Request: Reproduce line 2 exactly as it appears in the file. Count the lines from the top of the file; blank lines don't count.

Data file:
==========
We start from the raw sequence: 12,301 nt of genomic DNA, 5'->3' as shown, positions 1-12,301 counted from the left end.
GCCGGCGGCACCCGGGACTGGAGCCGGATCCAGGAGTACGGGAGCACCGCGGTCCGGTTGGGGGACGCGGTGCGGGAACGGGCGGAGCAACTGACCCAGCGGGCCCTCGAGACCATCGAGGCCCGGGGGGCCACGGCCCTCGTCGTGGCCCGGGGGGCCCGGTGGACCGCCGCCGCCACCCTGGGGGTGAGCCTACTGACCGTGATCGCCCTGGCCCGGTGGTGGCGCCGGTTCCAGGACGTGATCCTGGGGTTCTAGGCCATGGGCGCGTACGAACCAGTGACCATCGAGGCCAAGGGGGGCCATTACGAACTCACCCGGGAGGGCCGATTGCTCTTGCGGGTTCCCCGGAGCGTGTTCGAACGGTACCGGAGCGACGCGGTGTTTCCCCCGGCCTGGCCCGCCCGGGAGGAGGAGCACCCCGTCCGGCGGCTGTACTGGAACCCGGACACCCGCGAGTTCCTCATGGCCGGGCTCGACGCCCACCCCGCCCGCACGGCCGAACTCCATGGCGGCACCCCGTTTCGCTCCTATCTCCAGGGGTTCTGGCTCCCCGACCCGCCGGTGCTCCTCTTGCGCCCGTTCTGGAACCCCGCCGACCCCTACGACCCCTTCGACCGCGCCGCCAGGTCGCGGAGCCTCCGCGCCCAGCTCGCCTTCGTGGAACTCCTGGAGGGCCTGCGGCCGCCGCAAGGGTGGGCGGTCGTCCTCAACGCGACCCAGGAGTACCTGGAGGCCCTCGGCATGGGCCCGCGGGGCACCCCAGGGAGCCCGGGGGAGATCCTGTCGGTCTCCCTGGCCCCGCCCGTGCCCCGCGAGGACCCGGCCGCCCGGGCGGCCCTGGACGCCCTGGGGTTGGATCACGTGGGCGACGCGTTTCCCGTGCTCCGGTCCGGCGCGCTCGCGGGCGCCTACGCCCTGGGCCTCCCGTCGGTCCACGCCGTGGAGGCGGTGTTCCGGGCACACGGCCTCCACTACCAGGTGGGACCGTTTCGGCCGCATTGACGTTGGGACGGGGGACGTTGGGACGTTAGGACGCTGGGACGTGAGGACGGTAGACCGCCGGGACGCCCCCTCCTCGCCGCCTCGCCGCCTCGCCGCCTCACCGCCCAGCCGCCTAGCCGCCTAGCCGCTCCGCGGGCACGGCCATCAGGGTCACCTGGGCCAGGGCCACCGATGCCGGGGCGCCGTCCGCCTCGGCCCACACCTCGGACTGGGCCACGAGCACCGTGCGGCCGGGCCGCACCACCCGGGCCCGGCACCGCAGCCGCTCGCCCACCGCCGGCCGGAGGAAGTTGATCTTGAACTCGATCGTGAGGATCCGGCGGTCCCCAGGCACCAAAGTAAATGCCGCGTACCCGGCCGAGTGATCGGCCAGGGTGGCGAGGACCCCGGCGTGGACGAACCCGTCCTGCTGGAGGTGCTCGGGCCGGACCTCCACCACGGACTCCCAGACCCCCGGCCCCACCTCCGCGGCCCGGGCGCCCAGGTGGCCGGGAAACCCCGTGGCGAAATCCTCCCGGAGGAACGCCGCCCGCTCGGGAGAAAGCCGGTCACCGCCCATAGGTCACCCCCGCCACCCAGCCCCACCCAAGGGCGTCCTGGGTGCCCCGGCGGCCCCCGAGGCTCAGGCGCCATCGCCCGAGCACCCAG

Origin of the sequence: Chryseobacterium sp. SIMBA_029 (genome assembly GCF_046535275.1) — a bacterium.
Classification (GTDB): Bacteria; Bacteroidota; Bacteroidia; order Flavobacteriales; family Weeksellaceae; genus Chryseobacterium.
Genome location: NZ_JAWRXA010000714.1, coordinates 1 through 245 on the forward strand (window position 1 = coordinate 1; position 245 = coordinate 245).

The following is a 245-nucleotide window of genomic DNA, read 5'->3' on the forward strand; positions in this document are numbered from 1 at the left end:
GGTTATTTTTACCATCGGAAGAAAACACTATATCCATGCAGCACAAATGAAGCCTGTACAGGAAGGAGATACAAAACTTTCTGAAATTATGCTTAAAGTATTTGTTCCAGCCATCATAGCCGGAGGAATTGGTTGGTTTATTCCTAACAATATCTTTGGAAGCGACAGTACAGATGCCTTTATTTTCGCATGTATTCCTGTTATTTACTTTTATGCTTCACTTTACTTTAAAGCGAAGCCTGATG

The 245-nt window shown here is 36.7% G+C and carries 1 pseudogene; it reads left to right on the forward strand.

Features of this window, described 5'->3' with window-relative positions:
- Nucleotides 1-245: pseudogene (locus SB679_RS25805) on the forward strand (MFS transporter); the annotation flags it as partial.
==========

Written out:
GCCGGCGGCACCCGGGACTGGAGCCGGATCCAGGAGTACGGGAGCACCGCGGTCCGGTTGGGGGACGCGGTGCGGGAACGGGCGGAGCAACTGACCCAGCGGGCCCTCGAGACCATCGAGGCCCGGGGGGCCACGGCCCTCGTCGTGGCCCGGGGGGCCCGGTGGACCGCCGCCGCCACCCTGGGGGTGAGCCTACTGACCGTGATCGCCCTGGCCCGGTGGTGGCGCCGGTTCCAGGACGTGATCCTGGGGTTCTAGGCCATGGGCGCGTACGAACCAGTGACCATCGAGGCCAAGGGGGGCCATTACGAACTCACCCGGGAGGGCCGATTGCTCTTGCGGGTTCCCCGGAGCGTGTTCGAACGGTACCGGAGCGACGCGGTGTTTCCCCCGGCCTGGCCCGCCCGGGAGGAGGAGCACCCCGTCCGGCGGCTGTACTGGAACCCGGACACCCGCGAGTTCCTCATGGCCGGGCTCGACGCCCACCCCGCCCGCACGGCCGAACTCCATGGCGGCACCCCGTTTCGCTCCTATCTCCAGGGGTTCTGGCTCCCCGACCCGCCGGTGCTCCTCTTGCGCCCGTTCTGGAACCCCGCCGACCCCTACGACCCCTTCGACCGCGCCGCCAGGTCGCGGAGCCTCCGCGCCCAGCTCGCCTTCGTGGAACTCCTGGAGGGCCTGCGGCCGCCGCAAGGGTGGGCGGTCGTCCTCAACGCGACCCAGGAGTACCTGGAGGCCCTCGGCATGGGCCCGCGGGGCACCCCAGGGAGCCCGGGGGAGATCCTGTCGGTCTCCCTGGCCCCGCCCGTGCCCCGCGAGGACCCGGCCGCCCGGGCGGCCCTGGACGCCCTGGGGTTGGATCACGTGGGCGACGCGTTTCCCGTGCTCCGGTCCGGCGCGCTCGCGGGCGCCTACGCCCTGGGCCTCCCGTCGGTCCACGCCGTGGAGGCGGTGTTCCGGGCACACGGCCTCCACTACCAGGTGGGACCGTTTCGGCCGCATTGACGTTGGGACGGGGGACGTTGGGACGTTAGGACGCTGGGACGTGAGGACGGTAGACCGCCGGGACGCCCCCTCCTCGCCGCCTCGCCGCCTCGCCGCCTCACCGCCCAGCCGCCTAGCCGCCTAGCCGCTCCGCGGGCACGGCCATCAGGGTCACCTGGGCCAGGGCCACCGATGCCGGGGCGCCGTCCGCCTCGGCCCACACCTCGGACTGGGCCACGAGCACCGTGCGGCCGGGCCGCACCACCCGGGCCCGGCACCGCAGCCGCTCGCCCACCGCCGGCCGGAGGAAGTTGATCTTGAACTCGATCGTGAGGATCCGGCGGTCCCCAGGCACCAAAGTAAATGCCGCGTACCCGGCCGAGTGATCGGCCAGGGTGGCGAGGACCCCGGCGTGGACGAACCCGTCCTGCTGGAGGTGCTCGGGCCGGACCTCCACCACGGACTCCCAGACCCCCGGCCCCACCTCCGCGGCCCGGGCGCCCAGGTGGCCGGGAAACCCCGTGGCGAAATCCTCCCGGAGGAACGCCGCCCGCTCGGGAGAAAGCCGGTCACCGCCCATAGGTCACCCCCGCCACCCAGCCCCACCCAAGGGCGTCCTGGGTGCCCCGGCGGCCCCCGAGGCTCAGGCGCCATCGCCCGAGCACCCAG